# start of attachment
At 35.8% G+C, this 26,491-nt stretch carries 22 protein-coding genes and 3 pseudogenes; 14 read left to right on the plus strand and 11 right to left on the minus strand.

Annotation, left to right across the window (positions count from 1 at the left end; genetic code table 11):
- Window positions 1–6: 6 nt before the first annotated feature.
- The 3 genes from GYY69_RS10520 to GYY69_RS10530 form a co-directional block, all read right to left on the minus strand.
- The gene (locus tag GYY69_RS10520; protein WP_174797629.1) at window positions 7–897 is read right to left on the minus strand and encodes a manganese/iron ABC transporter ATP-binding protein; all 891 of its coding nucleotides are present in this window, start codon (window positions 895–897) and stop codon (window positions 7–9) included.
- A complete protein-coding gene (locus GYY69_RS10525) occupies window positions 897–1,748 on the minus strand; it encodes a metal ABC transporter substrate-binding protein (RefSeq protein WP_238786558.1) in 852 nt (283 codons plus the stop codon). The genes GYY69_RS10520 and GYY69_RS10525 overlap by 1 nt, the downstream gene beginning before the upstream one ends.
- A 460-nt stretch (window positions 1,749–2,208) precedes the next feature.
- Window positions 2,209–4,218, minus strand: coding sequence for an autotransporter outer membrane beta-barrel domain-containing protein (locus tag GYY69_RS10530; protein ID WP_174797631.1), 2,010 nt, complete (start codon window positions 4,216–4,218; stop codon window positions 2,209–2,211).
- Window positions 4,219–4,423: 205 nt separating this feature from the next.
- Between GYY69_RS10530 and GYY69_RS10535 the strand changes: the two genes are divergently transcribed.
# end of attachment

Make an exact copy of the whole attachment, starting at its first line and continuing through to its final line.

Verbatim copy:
At 35.8% G+C, this 26,491-nt stretch carries 22 protein-coding genes and 3 pseudogenes; 14 read left to right on the plus strand and 11 right to left on the minus strand.

Annotation, left to right across the window (positions count from 1 at the left end; genetic code table 11):
- Window positions 1–6: 6 nt before the first annotated feature.
- The 3 genes from GYY69_RS10520 to GYY69_RS10530 form a co-directional block, all read right to left on the minus strand.
- The gene (locus tag GYY69_RS10520; protein WP_174797629.1) at window positions 7–897 is read right to left on the minus strand and encodes a manganese/iron ABC transporter ATP-binding protein; all 891 of its coding nucleotides are present in this window, start codon (window positions 895–897) and stop codon (window positions 7–9) included.
- A complete protein-coding gene (locus GYY69_RS10525) occupies window positions 897–1,748 on the minus strand; it encodes a metal ABC transporter substrate-binding protein (RefSeq protein WP_238786558.1) in 852 nt (283 codons plus the stop codon). The genes GYY69_RS10520 and GYY69_RS10525 overlap by 1 nt, the downstream gene beginning before the upstream one ends.
- A 460-nt stretch (window positions 1,749–2,208) precedes the next feature.
- Window positions 2,209–4,218, minus strand: coding sequence for an autotransporter outer membrane beta-barrel domain-containing protein (locus tag GYY69_RS10530; protein ID WP_174797631.1), 2,010 nt, complete (start codon window positions 4,216–4,218; stop codon window positions 2,209–2,211).
- Window positions 4,219–4,423: 205 nt separating this feature from the next.
- Between GYY69_RS10530 and GYY69_RS10535 the strand changes: the two genes are divergently transcribed.